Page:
After the last week, I know just how he feels. That’s been the real meltdown.

The Guardian: We’re green, you’re fired. But you like us, you really like us

July 5, 2010 Leave a comment

Turns out The Guardian – home sweet home of perennial climate change cuckoo George Monbiot – has an Executive Editor (Sustainability). No surprises there.

In case Branson hasn’t been on the telly recently (haven’t seen him since the election – now, why is that?) and your life is bereft of beardies, his name is Jo Confino and this is what he looks like:

Jo Confino

Hi, I'm Jo, and I'm sustainable

In a page the Guardian slipped under the radar in true Jo Moore style, Jo Confino says this:

Our long-term ambition is to be carbon positive – going beyond carbon neutral and positively affecting climate change. We aim to do this by influencing individuals, companies and governments as well as setting challenging targets in operations we directly control.

Stop sniggering at the back there, Hitchens. Liddle, put that fag out – that’s not what Jo means by carbon positive. He’s going beyond carbon neutral, right? He’s carbon positive! (Park the SUV round the back, will you Toynbee, there’s a good chap.)

He means:

Through our editorial coverage and business activities, we hope to demonstrate to readers, staff, advertisers, suppliers and our communities that Guardian News & Media is committed to enhancing society’s ability to build a sustainable future.

Worthy aims. And how best to enhance society’s ability to build a sustainable future?

Cost-cutting and redundancies across the business have shaken the culture of GNM. While job losses are difficult in any circumstance, they have been felt more keenly at GNM as its ownership by the Scott Trust has meant the company has in past economic downturns been able largely to avoid job cuts.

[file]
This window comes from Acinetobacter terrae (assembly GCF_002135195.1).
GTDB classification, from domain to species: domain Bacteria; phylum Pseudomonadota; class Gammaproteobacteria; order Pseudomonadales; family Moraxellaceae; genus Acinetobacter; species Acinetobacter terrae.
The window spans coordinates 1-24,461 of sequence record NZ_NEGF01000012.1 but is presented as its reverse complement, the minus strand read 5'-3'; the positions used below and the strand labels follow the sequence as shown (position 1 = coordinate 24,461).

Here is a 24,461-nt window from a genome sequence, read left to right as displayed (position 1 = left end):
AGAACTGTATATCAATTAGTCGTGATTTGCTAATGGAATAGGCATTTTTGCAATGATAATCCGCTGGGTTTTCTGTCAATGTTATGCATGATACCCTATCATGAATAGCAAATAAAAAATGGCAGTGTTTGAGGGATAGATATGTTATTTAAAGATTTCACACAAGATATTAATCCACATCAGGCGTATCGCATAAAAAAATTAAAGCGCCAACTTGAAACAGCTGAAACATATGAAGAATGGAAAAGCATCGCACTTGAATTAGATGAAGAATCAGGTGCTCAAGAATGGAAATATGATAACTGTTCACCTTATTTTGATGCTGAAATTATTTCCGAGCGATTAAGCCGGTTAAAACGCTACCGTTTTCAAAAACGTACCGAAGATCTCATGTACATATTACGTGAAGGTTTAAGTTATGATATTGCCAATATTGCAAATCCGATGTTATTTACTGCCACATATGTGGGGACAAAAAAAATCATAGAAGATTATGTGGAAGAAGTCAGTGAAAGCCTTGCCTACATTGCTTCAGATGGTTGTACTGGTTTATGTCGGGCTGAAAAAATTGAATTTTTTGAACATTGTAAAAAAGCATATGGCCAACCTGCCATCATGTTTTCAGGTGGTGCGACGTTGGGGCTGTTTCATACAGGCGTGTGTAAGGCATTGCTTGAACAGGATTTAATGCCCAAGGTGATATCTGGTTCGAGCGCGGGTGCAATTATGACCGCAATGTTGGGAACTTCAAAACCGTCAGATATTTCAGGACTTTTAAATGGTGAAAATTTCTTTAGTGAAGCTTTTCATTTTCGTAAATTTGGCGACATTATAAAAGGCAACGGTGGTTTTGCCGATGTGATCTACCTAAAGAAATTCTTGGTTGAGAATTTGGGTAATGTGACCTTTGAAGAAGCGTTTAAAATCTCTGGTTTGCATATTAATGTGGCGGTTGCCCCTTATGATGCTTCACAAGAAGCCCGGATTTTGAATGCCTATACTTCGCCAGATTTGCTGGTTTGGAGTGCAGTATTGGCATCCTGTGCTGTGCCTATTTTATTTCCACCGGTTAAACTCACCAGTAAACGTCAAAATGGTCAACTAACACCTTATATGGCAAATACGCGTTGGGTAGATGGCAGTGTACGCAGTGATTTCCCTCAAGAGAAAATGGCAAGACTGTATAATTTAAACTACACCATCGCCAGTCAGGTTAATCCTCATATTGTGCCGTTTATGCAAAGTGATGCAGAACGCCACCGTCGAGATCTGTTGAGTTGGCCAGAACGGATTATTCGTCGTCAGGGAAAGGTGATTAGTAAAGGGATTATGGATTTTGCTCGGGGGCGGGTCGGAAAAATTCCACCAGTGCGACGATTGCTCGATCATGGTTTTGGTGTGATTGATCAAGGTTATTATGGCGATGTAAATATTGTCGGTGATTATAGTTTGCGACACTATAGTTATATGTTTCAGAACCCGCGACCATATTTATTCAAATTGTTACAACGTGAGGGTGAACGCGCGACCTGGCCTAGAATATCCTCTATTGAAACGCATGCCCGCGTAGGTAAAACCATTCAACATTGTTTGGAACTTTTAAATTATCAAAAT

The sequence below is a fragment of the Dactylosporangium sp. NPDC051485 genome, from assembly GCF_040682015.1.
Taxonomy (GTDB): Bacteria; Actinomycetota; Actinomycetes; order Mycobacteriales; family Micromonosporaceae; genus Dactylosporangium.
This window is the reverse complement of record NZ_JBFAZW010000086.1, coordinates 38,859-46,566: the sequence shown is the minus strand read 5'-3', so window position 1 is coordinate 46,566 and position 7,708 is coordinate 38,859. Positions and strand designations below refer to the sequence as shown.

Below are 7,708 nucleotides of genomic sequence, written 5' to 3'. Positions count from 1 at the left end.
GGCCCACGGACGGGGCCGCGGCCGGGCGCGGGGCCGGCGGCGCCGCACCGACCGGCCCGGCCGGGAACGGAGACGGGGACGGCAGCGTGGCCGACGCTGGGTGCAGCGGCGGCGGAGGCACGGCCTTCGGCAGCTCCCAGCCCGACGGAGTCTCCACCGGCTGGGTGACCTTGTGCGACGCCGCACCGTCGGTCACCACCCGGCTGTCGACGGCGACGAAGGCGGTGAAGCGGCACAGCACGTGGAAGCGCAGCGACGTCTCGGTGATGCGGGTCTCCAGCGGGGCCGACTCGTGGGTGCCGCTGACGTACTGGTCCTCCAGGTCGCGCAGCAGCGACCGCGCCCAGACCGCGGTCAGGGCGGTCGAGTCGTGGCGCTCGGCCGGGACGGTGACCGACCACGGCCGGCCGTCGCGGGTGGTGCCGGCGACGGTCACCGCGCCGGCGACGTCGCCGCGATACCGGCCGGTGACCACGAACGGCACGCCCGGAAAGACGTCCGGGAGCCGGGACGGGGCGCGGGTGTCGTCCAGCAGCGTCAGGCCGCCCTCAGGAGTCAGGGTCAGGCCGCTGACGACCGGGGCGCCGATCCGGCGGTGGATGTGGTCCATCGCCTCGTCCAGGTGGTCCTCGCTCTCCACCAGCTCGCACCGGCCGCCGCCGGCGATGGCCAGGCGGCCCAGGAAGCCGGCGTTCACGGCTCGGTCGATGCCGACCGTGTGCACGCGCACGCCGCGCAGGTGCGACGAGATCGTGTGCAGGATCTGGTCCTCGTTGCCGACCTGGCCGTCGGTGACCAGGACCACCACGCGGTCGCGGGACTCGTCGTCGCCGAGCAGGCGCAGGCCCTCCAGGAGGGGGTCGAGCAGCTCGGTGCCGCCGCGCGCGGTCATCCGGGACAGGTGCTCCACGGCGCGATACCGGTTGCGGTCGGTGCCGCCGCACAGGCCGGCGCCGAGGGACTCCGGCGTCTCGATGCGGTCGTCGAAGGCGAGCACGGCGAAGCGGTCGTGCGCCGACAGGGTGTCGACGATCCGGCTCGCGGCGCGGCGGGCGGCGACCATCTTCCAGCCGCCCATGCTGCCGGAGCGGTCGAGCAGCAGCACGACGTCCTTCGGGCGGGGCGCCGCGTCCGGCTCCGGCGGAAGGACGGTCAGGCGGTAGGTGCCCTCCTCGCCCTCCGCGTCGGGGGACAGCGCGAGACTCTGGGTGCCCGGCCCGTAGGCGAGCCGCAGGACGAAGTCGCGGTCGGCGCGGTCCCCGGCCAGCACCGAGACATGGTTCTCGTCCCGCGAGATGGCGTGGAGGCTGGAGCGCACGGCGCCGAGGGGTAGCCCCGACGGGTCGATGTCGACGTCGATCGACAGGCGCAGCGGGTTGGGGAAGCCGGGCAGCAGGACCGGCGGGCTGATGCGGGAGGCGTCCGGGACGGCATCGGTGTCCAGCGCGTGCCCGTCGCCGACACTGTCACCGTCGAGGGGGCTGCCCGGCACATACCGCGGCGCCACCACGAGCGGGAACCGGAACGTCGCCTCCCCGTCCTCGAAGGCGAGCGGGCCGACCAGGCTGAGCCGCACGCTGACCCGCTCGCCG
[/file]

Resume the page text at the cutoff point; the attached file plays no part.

Oh-oh. And? And??

Despite this upheaval, the latest employee survey showed there was a widespread acceptance of the need for the company to respond to the difficult economic climate; 86% agreed that restructure and cost-cutting was necessary – £26.2m in 2009-10 – to respond to changes in the media industry.

So the people you’re firing like it, right?

And? And?? And??

All this and more is there in the report, the full version of which, warts and all, will be published online tomorrow (

Eagerly, I went to the Guardian’s sustainability page and saw this:

Guardian supports Malawi sex workers

Didn't see this job advertised in Guardian media

Now if I was a Guardian journalist with enough sense to read between the lines of Sustainable Jo’s greenery yallowery twiggery, I would see there’s a big, sustainable and carbon positive airplane coming with seat P45 reserved just for me.

But I would also demand paid, extensive – nay, exhaustive – training before I was flown away to this particular position they’re advertising in Malawi.

Typically, the Pythia of Journalism says not a word. Twit.

First, bedeck your own house with a logo

June 25, 2010 1 comment

Good Housekeeping logoIn his blog today, the Pythia of Journalism ™ urges his readers to click to this article by Jim Barnett on the NeimanLab site, saying:

Barnett argues that “journalism non-profits could use something like a Good Housekeeping seal”… It is “a test of relatively simple, objective standards to which compliance could be demonstrated plainly.”He believes that the seal would indicate in a public way that the outlet was “making every effort to produce reporting that qualifies as journalism.” Read more…

What is it about Freedom of Speech that Greenslade doesn’t understand?

June 8, 2010 Leave a comment
Helen Thomas

Helen Thomas: "Have I had my tea yet?"

The Pythia of Journalism™, Roy Greenslade, has worked himself into a right old huffingtonpost about the furore over “doyenne of the White House press corps” Helen Thomas and her remarks about Jews in Israel.

While graciously if condescendingly conceding that Thomas’s comments that the Jews should “get the hell out of Palestine” and go “home” to Germany and Poland were “quite simply, a disgraceful, thoughtless and indefensible” and that, at 89, Thomas had had “a long run, after all”, it’s not that she’s been fired by Hearst that has him jumping up and down on his Guardian soapbox waving his Comment is Freedom Pass: Read more…